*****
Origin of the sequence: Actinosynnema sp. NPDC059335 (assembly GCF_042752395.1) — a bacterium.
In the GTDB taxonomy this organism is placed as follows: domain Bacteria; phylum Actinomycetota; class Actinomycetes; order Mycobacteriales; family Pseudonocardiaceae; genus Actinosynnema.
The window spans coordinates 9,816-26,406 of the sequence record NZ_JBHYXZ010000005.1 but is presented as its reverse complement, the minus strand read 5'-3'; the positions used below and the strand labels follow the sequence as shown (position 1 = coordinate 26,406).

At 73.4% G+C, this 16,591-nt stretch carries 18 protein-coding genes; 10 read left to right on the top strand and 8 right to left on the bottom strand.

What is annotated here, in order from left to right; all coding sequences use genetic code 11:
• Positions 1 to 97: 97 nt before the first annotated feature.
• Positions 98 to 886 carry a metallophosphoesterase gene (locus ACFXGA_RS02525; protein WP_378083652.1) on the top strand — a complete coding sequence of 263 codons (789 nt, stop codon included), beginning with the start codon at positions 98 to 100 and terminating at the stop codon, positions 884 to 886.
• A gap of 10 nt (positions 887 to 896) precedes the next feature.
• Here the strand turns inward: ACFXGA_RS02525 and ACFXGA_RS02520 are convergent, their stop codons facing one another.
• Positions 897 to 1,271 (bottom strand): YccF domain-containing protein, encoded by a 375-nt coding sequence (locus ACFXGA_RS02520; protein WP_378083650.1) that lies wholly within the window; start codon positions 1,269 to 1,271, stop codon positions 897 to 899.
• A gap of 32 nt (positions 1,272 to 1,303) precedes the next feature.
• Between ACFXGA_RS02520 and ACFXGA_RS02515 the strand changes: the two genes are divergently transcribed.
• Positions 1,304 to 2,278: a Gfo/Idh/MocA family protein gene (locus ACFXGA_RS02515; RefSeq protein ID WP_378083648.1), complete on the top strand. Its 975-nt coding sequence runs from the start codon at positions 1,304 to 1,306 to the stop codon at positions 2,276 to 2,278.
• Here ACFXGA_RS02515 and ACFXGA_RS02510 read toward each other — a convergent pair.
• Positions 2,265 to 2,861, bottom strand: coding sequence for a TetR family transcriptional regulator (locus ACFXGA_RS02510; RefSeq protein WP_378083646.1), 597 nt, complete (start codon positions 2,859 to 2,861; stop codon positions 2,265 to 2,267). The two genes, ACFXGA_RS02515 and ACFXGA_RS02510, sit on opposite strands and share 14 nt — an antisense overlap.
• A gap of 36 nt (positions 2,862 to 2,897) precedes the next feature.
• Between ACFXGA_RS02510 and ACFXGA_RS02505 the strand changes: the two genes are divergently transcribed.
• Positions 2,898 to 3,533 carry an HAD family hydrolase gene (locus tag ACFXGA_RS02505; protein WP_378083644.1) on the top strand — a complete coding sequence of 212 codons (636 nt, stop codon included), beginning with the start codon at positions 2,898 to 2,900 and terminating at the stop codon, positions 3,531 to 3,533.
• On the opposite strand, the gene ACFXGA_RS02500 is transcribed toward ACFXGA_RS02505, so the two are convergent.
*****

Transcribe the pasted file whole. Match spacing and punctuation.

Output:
Origin of the sequence: Actinosynnema sp. NPDC059335 (assembly GCF_042752395.1) — a bacterium.
In the GTDB taxonomy this organism is placed as follows: domain Bacteria; phylum Actinomycetota; class Actinomycetes; order Mycobacteriales; family Pseudonocardiaceae; genus Actinosynnema.
The window spans coordinates 9,816-26,406 of the sequence record NZ_JBHYXZ010000005.1 but is presented as its reverse complement, the minus strand read 5'-3'; the positions used below and the strand labels follow the sequence as shown (position 1 = coordinate 26,406).

At 73.4% G+C, this 16,591-nt stretch carries 18 protein-coding genes; 10 read left to right on the top strand and 8 right to left on the bottom strand.

What is annotated here, in order from left to right; all coding sequences use genetic code 11:
• Positions 1 to 97: 97 nt before the first annotated feature.
• Positions 98 to 886 carry a metallophosphoesterase gene (locus ACFXGA_RS02525; protein WP_378083652.1) on the top strand — a complete coding sequence of 263 codons (789 nt, stop codon included), beginning with the start codon at positions 98 to 100 and terminating at the stop codon, positions 884 to 886.
• A gap of 10 nt (positions 887 to 896) precedes the next feature.
• Here the strand turns inward: ACFXGA_RS02525 and ACFXGA_RS02520 are convergent, their stop codons facing one another.
• Positions 897 to 1,271 (bottom strand): YccF domain-containing protein, encoded by a 375-nt coding sequence (locus ACFXGA_RS02520; protein WP_378083650.1) that lies wholly within the window; start codon positions 1,269 to 1,271, stop codon positions 897 to 899.
• A gap of 32 nt (positions 1,272 to 1,303) precedes the next feature.
• Between ACFXGA_RS02520 and ACFXGA_RS02515 the strand changes: the two genes are divergently transcribed.
• Positions 1,304 to 2,278: a Gfo/Idh/MocA family protein gene (locus ACFXGA_RS02515; RefSeq protein ID WP_378083648.1), complete on the top strand. Its 975-nt coding sequence runs from the start codon at positions 1,304 to 1,306 to the stop codon at positions 2,276 to 2,278.
• Here ACFXGA_RS02515 and ACFXGA_RS02510 read toward each other — a convergent pair.
• Positions 2,265 to 2,861, bottom strand: coding sequence for a TetR family transcriptional regulator (locus ACFXGA_RS02510; RefSeq protein WP_378083646.1), 597 nt, complete (start codon positions 2,859 to 2,861; stop codon positions 2,265 to 2,267). The two genes, ACFXGA_RS02515 and ACFXGA_RS02510, sit on opposite strands and share 14 nt — an antisense overlap.
• A gap of 36 nt (positions 2,862 to 2,897) precedes the next feature.
• Between ACFXGA_RS02510 and ACFXGA_RS02505 the strand changes: the two genes are divergently transcribed.
• Positions 2,898 to 3,533 carry an HAD family hydrolase gene (locus tag ACFXGA_RS02505; protein WP_378083644.1) on the top strand — a complete coding sequence of 212 codons (636 nt, stop codon included), beginning with the start codon at positions 2,898 to 2,900 and terminating at the stop codon, positions 3,531 to 3,533.
• On the opposite strand, the gene ACFXGA_RS02500 is transcribed toward ACFXGA_RS02505, so the two are convergent.